After a lunch of old-fashioned country cooking at Michael’s Family Diner that included fried chicken, mashed potatoes and gravy, green beans, fried okra, and biscuits, Brother Craig makes a stop by his home, where he shares a little more about his ministry.

“With Catholic Presence Ministry here, I try to be as present as I can throughout the entire county,” he said. “We’re only two-tenths of 1 percent Catholic, so everything I do I feel is ecumenical because there are hardly any Catholics here. So working with my brothers and sisters and just being present with them, everything’s ecumenical. From the ecumenical sharing and trust, and getting to know people and multiplicity of presence all over the place, the evangelization naturally comes forth from those experiences.

“And that’s why I use the term ‘ecumenical evangelization.’ I know that’s a simple term, but you don’t hear people use it. … That’s what I do.”

Brother Craig says he is a lone voice in Hancock County.

“For the Catholic voice, I kind of am,” he said. “Of course, I came here intentionally to reach out to my non-Catholic brothers and sisters, and we’ve had Catholics who have been here for some time, some even raised here. But it can be kind of difficult for our Catholics to reach out and to share our Catholic faith with others. We’re not always real well-accepted, so I thank God for the gifts He’s given me of patience and some other things to be able to walk with my non-Catholic brothers and sisters to where we can eventually share deeper things in our faith.”

Brother Craig Digmann points out items on his casket-turned-bookcase. The handles of the casket are visible at left, and the lid is at right.

Brother Craig said he has visited the 64 churches in Hancock County multiple times.

“It’s about 95 percent Baptist here, very few Methodist, and, of course a few Catholic, and just a few Pentecostals, too,” he said.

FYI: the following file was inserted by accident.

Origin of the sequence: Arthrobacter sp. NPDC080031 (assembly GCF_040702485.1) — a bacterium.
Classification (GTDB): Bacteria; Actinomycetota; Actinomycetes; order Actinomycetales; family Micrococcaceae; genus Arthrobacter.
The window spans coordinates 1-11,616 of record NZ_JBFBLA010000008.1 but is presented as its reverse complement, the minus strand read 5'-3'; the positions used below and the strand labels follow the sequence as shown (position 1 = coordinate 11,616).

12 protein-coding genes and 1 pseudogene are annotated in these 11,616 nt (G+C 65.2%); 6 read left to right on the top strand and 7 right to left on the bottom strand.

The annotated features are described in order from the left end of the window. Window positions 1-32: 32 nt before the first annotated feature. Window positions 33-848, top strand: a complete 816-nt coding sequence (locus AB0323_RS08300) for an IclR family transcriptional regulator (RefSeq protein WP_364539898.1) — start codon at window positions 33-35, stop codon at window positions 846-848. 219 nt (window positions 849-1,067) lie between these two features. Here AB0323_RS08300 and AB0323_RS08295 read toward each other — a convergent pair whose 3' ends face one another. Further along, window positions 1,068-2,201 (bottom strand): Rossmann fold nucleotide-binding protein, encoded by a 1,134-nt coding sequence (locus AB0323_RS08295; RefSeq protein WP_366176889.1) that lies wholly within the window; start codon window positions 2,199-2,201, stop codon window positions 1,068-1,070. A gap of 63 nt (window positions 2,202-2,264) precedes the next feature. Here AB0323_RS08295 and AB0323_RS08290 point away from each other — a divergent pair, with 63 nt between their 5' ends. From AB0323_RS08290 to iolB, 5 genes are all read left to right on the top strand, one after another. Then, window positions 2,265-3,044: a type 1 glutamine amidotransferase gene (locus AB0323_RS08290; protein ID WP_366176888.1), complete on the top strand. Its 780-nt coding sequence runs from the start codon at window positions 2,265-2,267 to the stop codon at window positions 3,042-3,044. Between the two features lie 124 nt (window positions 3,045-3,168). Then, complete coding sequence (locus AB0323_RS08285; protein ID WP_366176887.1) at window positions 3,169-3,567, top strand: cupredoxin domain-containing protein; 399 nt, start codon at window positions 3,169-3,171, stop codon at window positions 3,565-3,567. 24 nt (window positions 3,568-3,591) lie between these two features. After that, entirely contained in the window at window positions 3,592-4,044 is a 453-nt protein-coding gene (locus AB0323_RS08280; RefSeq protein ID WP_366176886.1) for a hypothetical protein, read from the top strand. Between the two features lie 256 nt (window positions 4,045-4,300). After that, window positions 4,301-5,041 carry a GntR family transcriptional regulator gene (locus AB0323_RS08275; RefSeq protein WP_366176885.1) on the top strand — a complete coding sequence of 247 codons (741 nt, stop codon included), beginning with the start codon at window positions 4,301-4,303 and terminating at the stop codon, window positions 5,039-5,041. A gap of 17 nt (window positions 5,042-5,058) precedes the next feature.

One church in the county has had snake-handling during its services, a religious rite of some mostly rural Protestant churches.

“I’ve not been there when they’ve had the snakes. But they’re real good people there,” Brother Craig said. “There have been three people from there who have been to our Mass — they witnessed our Mass for the first time on a Sunday. When it came time where we all got up to go to Communion, they actually walked out the door, but I think they thought the service was over when they saw us get up to do that.”

Brother Craig’s home has one unusual feature: a casket converted into a bookcase.

“[Glenmary] Brother Joe Steen made my casket, and he’s made caskets for other Glenmarians. It’s just part of our simplicity and practicality to not spend too much, to keep things simple,” Brother Craig said. “The cost of it was a little under $200. I really appreciate that from Brother Joe. The screws are in a little bag attached on the inside to where it’s all ready to throw me in the box and put me underground.”

‘That’s just what I do here’

Brother Craig travels rough country on lonely roads in Hancock County, but that is not unusual for a Glenmarian.

“In our Glenmary charism, we’re very well-known for going to the lost and forgotten areas or the more isolated areas, not so easy to get to, to reach those people who maybe others won’t go to,” he said. “Everybody’s somebody. All of us were created in the image and likeness of God, and so we reach out to everyone. That’s just what I do here.”

Brother Craig sometimes calls his Catholic Presence Ministry by the term “show-up ministry.”

Father Bart Okere celebrates Mass with Brother Craig, Barbara Marecic, and Forrest Wylie.

“Basically, I show up all over this county, in far and wide places, back roads of the back roads, and then to just be present with God’s people, whatever’s going on, listen to their struggles and whatnot, and just sit back, not be talking all the time, but just sit back and let the people share, and try not to get in the way of the Holy Spirit,” he said.

The Holy Spirit is always present in a county, even before the Glenmarians arrive.

“The Spirit has always been here,” Brother Craig said. “When us Glenmarians go to a new county, we always remind each other, ‘Now, remember guys, there’s not a Catholic church here, there’s not many Catholics, but the Spirit is already present here.’”

Brother Craig says he receives “not a whole lot of negative reaction” to his ministry.